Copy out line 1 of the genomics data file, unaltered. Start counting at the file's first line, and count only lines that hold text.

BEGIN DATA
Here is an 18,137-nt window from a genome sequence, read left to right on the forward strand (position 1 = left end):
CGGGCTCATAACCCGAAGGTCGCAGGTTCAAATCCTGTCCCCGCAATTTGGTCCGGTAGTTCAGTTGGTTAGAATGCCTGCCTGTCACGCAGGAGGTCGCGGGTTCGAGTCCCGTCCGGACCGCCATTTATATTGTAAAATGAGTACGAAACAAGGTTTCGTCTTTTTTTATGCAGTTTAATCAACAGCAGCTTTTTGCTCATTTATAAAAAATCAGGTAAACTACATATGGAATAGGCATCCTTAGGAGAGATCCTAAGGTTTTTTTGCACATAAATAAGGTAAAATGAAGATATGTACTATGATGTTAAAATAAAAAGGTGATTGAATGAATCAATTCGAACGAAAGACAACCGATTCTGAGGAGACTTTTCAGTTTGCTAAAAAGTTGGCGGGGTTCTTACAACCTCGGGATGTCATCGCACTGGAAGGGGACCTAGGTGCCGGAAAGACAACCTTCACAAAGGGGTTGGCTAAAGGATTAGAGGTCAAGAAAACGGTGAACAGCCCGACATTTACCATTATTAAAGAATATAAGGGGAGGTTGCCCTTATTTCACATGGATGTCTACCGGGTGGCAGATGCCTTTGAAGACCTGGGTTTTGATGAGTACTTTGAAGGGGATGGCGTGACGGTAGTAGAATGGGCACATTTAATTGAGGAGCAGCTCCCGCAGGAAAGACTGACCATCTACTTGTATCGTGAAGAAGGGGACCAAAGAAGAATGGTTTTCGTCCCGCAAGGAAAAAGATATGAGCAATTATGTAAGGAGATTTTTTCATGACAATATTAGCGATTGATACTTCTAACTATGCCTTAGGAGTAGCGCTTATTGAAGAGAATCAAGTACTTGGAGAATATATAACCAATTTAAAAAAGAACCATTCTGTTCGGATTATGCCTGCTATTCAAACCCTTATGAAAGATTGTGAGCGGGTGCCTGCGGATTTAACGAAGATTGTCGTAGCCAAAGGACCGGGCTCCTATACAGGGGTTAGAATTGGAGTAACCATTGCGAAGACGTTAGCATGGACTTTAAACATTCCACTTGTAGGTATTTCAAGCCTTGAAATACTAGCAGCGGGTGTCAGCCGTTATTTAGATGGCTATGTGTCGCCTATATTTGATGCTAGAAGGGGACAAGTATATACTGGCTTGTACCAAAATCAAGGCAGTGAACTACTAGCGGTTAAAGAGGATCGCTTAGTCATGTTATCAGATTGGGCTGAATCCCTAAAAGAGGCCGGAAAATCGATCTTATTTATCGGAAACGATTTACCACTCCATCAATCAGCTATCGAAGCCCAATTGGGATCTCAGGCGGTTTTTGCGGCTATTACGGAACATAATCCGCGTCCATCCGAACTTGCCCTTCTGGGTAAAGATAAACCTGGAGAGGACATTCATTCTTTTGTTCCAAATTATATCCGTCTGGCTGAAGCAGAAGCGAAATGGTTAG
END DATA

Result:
Here is an 18,137-nt window from a genome sequence, read left to right on the forward strand (position 1 = left end):